Nyaope tears families apart

Nyaope addicts with syringes in their arms Picture credit: Judas Hlongwane
Nyaope addicts with syringes in their arms Picture credit: Judas Hlongwane

The scourge of nyaope sweeping across many townships is taking a toll on families leaving many of them broken.

Several mothers have told how they were forced to kick out their nyaope addict children because of frustration.

Nhlanhla Hlongwa, 46, said her son Bongani's addiction to the drug was having negative effects on her husband's life.

"His father was at a stage where he was just waiting for him to die," Hlongwa said.

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"He stole the TV, and he would sell everything including his clothes. He looked innocent, and I defended him.

"He stole from us, our electronic devices, my cutlery, and he also stole from neighbours. People in my community do not want him."

Hlongwa said her son went into drugs after he caught his wife cheating with another man.

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"I raised him well. He caught the mother of his child whom he was married to with another man. She left him with the child that was six-months-old at the time to live with the other man. That is when he started using the drug," she said.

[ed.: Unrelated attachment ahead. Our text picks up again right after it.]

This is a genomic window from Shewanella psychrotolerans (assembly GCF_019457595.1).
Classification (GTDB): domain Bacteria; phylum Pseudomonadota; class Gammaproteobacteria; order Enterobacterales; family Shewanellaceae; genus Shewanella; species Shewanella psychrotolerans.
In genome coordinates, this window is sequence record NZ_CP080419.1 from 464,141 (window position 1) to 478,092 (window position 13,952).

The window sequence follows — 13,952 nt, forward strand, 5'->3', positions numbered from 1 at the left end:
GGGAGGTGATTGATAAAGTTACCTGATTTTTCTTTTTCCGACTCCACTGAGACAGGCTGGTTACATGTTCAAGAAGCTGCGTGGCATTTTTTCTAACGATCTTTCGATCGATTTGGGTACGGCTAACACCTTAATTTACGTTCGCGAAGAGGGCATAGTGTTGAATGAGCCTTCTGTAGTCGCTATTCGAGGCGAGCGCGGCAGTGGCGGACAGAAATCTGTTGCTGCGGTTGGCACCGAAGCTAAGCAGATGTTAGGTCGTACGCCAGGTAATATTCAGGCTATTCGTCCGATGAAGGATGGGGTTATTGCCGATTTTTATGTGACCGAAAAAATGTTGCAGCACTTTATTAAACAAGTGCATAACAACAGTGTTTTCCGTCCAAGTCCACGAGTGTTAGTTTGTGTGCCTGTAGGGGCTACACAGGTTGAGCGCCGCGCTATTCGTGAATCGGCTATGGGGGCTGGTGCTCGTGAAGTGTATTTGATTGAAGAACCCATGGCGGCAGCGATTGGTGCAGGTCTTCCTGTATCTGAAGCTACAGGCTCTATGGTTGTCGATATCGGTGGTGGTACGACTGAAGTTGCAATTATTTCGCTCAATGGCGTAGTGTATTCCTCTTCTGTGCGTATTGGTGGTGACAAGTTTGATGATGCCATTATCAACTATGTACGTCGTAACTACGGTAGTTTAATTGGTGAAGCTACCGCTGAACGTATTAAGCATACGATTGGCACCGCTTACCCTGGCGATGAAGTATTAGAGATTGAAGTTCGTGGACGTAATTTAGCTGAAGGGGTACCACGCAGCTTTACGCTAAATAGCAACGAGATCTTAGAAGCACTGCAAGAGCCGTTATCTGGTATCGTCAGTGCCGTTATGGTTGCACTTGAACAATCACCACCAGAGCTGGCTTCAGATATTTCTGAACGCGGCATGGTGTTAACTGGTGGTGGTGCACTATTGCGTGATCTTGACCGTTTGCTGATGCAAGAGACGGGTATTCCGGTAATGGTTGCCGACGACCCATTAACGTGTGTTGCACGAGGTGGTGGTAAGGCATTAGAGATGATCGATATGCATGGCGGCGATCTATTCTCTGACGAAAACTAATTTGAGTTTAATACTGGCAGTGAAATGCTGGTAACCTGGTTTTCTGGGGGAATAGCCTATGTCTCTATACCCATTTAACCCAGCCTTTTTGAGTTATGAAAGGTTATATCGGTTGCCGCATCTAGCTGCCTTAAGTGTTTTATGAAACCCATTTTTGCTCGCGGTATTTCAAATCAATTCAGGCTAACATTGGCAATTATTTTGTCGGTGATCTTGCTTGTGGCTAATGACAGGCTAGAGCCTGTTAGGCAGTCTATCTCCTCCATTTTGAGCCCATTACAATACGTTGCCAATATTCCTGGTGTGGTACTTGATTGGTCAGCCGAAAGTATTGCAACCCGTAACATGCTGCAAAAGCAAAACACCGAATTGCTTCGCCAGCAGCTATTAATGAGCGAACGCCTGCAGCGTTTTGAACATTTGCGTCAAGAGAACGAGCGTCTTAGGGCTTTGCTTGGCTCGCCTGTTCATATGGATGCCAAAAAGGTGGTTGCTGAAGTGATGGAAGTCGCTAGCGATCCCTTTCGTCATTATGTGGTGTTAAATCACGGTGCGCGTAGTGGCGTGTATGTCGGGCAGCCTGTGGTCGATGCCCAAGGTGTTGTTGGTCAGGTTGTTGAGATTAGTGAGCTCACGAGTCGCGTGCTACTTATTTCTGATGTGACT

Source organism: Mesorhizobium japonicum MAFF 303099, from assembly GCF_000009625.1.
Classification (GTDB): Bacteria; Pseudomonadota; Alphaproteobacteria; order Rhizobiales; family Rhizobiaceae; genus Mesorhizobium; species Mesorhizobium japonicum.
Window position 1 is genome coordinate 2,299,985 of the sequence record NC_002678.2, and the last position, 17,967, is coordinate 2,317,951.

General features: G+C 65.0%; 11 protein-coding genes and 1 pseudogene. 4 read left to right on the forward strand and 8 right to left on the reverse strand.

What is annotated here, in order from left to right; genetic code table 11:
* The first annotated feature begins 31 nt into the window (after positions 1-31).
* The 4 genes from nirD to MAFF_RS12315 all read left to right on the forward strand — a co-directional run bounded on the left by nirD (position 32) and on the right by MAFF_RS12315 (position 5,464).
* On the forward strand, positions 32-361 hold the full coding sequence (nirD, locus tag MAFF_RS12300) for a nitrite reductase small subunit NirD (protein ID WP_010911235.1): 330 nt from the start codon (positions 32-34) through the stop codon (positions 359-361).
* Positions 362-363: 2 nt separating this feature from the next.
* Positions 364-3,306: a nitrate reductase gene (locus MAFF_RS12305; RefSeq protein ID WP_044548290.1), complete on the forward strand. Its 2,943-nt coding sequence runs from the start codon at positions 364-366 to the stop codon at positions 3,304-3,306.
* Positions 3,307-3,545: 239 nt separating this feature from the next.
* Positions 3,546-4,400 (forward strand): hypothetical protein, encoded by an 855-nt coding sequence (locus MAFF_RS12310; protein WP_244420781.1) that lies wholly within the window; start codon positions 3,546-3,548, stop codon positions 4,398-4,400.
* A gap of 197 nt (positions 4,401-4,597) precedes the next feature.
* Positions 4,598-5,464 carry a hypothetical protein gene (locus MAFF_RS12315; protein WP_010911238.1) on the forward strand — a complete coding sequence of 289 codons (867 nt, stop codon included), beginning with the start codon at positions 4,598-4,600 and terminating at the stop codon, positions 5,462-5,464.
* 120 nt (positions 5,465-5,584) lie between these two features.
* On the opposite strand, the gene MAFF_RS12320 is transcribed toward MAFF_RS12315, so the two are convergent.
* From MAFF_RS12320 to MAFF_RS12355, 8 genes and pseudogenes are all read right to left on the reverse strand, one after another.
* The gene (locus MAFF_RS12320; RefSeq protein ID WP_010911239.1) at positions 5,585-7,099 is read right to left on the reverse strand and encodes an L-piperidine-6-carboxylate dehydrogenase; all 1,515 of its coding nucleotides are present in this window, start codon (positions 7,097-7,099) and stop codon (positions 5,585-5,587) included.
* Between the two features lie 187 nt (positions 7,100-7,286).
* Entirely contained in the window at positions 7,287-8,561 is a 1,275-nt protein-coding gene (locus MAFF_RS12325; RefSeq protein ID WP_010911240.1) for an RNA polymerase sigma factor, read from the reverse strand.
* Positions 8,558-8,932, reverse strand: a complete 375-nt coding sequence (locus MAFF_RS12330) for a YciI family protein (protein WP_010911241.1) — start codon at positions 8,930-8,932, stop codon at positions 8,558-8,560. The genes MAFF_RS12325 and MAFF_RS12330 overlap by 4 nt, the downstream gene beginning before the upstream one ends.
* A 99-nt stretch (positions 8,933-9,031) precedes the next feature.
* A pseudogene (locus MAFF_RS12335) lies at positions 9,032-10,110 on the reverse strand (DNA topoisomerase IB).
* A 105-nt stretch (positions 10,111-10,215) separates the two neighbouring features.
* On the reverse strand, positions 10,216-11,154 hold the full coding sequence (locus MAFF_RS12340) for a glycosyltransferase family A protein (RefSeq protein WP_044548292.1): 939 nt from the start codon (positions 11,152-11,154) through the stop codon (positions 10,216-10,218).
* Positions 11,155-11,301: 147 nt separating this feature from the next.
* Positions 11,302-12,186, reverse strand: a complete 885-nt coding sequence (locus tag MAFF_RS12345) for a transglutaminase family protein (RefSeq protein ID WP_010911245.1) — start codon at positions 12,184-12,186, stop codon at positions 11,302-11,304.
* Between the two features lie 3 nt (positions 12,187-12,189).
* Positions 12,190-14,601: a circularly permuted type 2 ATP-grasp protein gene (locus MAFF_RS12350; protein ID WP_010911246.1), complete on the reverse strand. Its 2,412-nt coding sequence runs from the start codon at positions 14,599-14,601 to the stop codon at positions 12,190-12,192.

"When the community catches someone stealing or something happens at night, I would go out and check if it was not him. His siblings do not want him. They fear him."

Hlongwa said she had however noticed a change since her son checked into a rehabilitation centre in Tembisa, Ekurhuleni.

"Now it is much better. He now talks to me with respect. I am happy that I brought him here."

Ntombi Majola, 50, also told of her struggle with her addict son, Thabo, 34, who had a good job before he started using drugs.

"I left him in the care of my aunt when I remarried. He started missing work and would lock himself in his room.

"He then started stealing cellphones and sold everything in his room including his bed.

"He became aggressive. It was bad," Majola said.

"It is painful when you know your child grew up well and he suddenly turns into an animal and can no longer talk to you.

"People think you do not reprimand him. You do not sleep at night. He wouldn't wash and stayed in [on] the streets."

Majola said some of the signs to look out for when a person is taking drugs included loss of appetite.

"He began by constantly rubbing his nose claiming he suffered from sinusitis.

"He would refuse to eat for three days at times," she said.

Majola also noticed a big change in her son once he was admitted into rehab.

"I tell him that I love him unconditionally. I just hated what he used to do."

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